Beyond forms and frauds

Kenechukwu Obiezu

Kenechukwu Obiezu

Nigerians may ceaselessly complain about the rising cost of goods and services, inflation, austerity and crunch times in general terms, but with the 2023 general elections rapidly approaching, funds are suddenly and speedily turning up as war chests are built to belie the national mantra and banter among many Nigerians that ‘there is no money.”

With the politics of 2023 already heating up the polity, the pretenders and contenders to various offices are already mobilizing their forces to launch a full-scale assault and deliver the offices they desire.

Nigeria`s two major political parties – the All Progressives Congress and the Peoples Democratic Party may be keeping their cards close to their chests about who they would put forward during the elections. However, what is no secret is that only moneybags will stand any chance as money is again poised to play a crucial role in the elections.

Every election usually takes a lot of planning and strategizing. Electoral victories usually gulp a lot of money. The role of money during elections in Nigeria is a largely inimical one given the prevalence of the `highest bidder mentality’ which usually shapes the outcomes of elections during primaries and at the polls proper, such that candidates who cannot come up with huge amounts usually see their aspirations falter.

While many of those who contest and win usually boast deep pockets or access to deep pockets, whether they admit it or not, many of those who contribute money during elections usually do so with an eye on returns – returns on their investments. Serving public officers have been known to callously dip their hands into public funds to buy public offices for themselves or their stooges.

Now, with 2023 breathing down our necks, many politicians have been heard to say that as a result of their goodwill, supporters have bought forms for them to contest elections into different offices, at no personal cost. The flourish with which many of them announce this is usually fashioned to kill two birds with a sole stone. The first is to show that they are into the contests for a penny and for a pound, and the second is to show that they command popular support.

In spite of the incredible predilection the average Nigerian politician has for hyperbole, some of the stories of support groups buying forms running into millions of naira are credible.  In fact, two support groups of a certain politician from Niger State almost came to blows as they squabbled over which of the groups would buy the forms for him.

Politics is well a game of numbers and these support groups may have no qualms about buying the forms which usually run into millions of naira given that ones the one they support wins, they will have returns. Yet, in a country haunted by bad governance, the buyers of these forms must beware the kind of people they sponsor into public office.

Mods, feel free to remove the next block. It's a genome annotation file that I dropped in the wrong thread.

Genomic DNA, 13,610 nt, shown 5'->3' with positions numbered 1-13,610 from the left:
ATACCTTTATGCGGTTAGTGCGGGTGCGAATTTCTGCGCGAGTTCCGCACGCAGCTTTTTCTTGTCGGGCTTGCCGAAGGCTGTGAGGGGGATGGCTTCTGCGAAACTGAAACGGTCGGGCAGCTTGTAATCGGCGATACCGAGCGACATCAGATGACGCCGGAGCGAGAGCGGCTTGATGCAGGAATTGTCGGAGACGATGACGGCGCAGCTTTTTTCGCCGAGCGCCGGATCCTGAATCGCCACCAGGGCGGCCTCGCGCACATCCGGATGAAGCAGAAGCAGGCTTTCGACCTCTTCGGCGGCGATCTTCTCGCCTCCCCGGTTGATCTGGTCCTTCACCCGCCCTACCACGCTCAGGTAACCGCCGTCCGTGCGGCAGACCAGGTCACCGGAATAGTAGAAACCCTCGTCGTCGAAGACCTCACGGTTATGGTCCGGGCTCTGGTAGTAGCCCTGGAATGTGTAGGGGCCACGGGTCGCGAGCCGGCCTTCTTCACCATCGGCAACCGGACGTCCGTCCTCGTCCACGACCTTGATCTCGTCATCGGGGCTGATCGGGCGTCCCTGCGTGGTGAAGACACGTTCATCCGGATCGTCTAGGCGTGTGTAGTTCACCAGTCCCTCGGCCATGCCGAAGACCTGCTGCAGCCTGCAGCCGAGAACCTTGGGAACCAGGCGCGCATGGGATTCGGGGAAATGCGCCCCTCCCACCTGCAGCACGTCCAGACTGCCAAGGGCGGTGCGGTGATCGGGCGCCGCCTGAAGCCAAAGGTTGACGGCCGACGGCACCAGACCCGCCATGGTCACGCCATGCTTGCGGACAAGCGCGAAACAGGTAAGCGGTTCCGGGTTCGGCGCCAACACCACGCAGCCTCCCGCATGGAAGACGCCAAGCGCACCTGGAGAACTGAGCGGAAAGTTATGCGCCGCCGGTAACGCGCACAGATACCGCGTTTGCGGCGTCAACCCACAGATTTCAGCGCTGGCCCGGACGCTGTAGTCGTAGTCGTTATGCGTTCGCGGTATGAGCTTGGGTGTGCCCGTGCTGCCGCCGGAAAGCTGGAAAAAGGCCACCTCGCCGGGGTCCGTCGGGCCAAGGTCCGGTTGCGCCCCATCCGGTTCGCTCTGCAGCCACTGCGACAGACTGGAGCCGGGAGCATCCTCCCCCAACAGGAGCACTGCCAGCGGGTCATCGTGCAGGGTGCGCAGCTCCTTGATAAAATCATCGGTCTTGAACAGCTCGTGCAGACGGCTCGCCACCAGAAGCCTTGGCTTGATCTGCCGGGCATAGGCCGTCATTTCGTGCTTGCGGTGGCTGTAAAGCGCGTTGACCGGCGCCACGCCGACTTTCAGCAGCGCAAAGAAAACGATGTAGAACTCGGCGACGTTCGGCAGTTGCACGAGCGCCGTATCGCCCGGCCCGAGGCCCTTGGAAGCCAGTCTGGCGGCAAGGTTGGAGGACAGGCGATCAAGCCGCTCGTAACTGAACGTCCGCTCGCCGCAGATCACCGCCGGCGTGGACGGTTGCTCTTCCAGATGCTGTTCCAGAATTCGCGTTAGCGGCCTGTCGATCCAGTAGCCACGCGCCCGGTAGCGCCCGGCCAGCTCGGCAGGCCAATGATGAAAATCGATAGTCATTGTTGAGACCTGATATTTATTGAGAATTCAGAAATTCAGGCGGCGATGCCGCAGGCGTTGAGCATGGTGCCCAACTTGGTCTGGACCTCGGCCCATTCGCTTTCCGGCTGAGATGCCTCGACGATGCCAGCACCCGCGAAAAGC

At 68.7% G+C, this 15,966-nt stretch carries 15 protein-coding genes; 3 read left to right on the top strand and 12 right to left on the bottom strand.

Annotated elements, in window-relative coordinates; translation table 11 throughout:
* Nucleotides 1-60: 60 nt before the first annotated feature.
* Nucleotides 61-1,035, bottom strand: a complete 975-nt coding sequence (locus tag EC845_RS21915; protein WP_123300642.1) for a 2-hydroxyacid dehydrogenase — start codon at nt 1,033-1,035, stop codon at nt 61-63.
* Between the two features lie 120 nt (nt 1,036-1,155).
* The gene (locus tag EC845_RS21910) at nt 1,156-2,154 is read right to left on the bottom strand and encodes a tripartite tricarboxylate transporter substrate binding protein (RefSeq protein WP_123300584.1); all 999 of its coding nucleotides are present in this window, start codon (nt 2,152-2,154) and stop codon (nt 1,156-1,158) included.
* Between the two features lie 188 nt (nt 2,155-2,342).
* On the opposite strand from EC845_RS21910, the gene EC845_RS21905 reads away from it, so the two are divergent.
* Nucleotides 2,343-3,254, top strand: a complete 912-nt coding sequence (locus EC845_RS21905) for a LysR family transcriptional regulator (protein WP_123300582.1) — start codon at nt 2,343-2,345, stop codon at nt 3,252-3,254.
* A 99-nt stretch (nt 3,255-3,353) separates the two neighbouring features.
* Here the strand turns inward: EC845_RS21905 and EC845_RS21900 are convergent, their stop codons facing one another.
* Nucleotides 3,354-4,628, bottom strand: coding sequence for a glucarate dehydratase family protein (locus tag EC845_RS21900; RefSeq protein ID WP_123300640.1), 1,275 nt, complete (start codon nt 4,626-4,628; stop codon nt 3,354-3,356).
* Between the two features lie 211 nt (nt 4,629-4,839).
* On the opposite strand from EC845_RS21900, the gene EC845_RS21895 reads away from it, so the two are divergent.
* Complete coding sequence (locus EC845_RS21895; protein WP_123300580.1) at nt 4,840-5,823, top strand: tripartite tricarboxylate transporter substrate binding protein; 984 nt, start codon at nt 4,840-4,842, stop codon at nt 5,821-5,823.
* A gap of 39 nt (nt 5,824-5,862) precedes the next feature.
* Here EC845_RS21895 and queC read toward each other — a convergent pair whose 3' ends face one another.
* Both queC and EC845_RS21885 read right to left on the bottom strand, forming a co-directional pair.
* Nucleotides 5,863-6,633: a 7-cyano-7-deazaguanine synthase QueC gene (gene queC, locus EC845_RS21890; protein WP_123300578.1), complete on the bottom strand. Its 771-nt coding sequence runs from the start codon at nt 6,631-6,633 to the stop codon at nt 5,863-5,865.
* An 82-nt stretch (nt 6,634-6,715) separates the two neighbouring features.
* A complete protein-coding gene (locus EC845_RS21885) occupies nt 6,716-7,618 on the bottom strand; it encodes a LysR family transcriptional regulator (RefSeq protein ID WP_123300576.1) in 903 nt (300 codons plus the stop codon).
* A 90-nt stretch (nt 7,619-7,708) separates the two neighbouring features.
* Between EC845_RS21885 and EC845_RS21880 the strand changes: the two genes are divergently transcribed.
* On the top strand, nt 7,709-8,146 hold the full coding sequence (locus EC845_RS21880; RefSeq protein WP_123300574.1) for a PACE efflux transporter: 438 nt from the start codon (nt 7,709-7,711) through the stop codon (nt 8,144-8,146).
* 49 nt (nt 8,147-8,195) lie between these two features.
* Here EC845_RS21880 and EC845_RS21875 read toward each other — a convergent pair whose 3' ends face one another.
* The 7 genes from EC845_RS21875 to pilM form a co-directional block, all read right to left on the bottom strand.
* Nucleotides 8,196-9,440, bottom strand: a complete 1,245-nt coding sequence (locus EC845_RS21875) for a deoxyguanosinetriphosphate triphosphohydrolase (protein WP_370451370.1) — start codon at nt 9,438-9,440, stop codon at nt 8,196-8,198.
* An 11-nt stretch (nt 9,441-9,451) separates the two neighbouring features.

The Nigerian experience has been that once a politician gets into office, removing him by the exercise of any of the constitutional tools of recall or impeachment is extremely difficult. Because of this, no matter how poor his performance may be, he sits tight especially as long as sycophants regale him with tall tales. Those who wish to see his back usually have to wait for the next elections. And even then, he may do everything in his power to continue in office.

The power of the electorate usually begins from the levels of consultations and reaches its crescendo at the ballot box. Beyond that, there is little an infant democracy can do once the diabolical deafness that afflicts many a Nigerian public officer sets in.

If Nigeria is the way it is today, it is because we have in government many people who have absolutely no business being there. It is why Nigerians must look carefully, see clearly and painstakingly sift the best from the shoal of piranhas putting out themselves for 2023. It is only the best and the best alone that can do. We cannot afford to get it wrong.

The most important component that goes into the making of great leaders is compassion for those they lead. Many Nigerian leaders genuinely lack this quality and so when they get into office, they are able to shut out anything else. Being successful in one`s field does not necessarily make one a great leader. Nigerians must choose carefully.

When someone who got into office through election fails in office, two facts immediately become clear. The first is that the person in question failed as a leader, and the second is that those who elected him failed to choose wisely.


Kene Obiezu,


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